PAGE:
Both C corps and S corps are common corporate structures, with a C corp being the most common corporate entity. An S corp is a corporate entity that has elected to use a special tax status. In fact, the term “S corporation” is derived from Subchapter S of the IRC.
The main differences between a C corp and an S corp are as follows:
The main consideration regarding taxes is that an S corp is treated as a pass-through entity, avoiding the double taxation that occurs with a C corp. With the traditional C corp setup, both the corporation and corporate shareholders are taxed on profits. However, pass-through taxation allows for the corporate entity to pass on all profits to its shareholders, making shareholders individually responsible for paying for business profits on their personal tax returns.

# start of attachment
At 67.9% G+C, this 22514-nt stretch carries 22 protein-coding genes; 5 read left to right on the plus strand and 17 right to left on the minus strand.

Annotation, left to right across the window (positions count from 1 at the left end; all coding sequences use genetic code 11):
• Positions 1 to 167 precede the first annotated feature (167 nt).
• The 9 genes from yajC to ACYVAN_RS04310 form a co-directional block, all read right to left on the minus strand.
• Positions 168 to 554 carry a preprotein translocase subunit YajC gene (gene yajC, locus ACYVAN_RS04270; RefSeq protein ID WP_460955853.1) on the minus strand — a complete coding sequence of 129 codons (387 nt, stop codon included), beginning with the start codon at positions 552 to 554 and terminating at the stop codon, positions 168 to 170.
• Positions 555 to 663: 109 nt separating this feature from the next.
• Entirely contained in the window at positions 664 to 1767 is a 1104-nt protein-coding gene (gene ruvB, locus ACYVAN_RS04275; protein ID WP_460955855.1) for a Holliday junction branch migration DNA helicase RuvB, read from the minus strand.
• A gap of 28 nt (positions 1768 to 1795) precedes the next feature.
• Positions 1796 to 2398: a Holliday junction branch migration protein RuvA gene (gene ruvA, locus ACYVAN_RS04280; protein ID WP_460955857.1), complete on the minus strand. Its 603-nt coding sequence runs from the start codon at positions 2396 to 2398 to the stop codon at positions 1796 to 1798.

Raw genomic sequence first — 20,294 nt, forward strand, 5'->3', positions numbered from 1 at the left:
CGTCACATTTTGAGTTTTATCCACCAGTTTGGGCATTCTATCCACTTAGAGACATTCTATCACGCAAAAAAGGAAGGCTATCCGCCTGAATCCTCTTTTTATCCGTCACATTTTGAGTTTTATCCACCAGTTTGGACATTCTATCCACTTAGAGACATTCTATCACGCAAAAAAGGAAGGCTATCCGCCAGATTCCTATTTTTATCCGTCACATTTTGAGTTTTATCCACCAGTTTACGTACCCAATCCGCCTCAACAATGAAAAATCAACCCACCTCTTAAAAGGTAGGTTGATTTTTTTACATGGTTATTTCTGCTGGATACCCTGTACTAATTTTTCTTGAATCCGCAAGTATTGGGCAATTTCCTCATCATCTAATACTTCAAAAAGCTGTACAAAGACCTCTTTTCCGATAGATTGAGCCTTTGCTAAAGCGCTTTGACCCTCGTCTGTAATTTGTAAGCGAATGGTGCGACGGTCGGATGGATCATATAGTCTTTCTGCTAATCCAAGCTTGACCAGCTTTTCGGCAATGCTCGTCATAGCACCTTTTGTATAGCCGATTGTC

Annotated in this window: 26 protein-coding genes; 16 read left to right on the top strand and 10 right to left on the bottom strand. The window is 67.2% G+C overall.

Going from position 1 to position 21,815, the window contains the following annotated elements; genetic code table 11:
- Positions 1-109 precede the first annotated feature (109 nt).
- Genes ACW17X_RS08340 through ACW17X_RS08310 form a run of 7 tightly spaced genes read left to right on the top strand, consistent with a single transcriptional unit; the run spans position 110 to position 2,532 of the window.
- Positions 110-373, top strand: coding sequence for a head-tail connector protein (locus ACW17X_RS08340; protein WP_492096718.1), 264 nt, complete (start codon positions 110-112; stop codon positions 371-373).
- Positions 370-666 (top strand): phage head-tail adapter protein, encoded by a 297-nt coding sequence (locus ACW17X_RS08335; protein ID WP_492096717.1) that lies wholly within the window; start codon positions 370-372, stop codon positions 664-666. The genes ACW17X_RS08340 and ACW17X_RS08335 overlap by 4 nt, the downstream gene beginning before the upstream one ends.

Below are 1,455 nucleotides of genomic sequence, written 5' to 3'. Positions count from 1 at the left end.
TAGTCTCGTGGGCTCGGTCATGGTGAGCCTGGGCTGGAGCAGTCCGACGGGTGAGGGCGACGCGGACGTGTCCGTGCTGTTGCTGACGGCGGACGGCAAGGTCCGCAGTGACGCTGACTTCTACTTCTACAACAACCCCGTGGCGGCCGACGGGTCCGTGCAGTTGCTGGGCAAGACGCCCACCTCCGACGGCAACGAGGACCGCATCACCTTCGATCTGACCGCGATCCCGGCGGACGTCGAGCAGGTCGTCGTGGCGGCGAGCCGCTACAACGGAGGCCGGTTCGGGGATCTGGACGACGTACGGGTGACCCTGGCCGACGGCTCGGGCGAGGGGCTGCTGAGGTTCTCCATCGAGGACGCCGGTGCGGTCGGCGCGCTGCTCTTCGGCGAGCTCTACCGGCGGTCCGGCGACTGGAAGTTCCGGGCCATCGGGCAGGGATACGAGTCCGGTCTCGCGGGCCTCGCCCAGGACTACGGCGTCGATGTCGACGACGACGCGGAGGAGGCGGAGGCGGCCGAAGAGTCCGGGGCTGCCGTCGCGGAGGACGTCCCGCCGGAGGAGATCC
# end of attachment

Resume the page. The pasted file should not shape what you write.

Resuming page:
Due to the lenient tax arrangements of an S corp, company ownership is highly regulated. For instance, a shareholder must either be a US citizen or a resident alien. Also, a shareholder must be an individual and cannot be another corporate entity. Whereas a C corp may have unlimited shareholders, an S corp is restricted to 100 shareholders and therefore is better suited for smaller businesses.
A C corp can issue multiple classes of stock, which will determine ownership rights. An S corp is limited to only issuing one class of stock, ensuring that all members are taxed in the same manner.
Unlike a C corp which can deduct costs for employee benefits, shareholders who are employed by an S corp and own over 2% of the company are not allowed to deduct the costs of any benefits.
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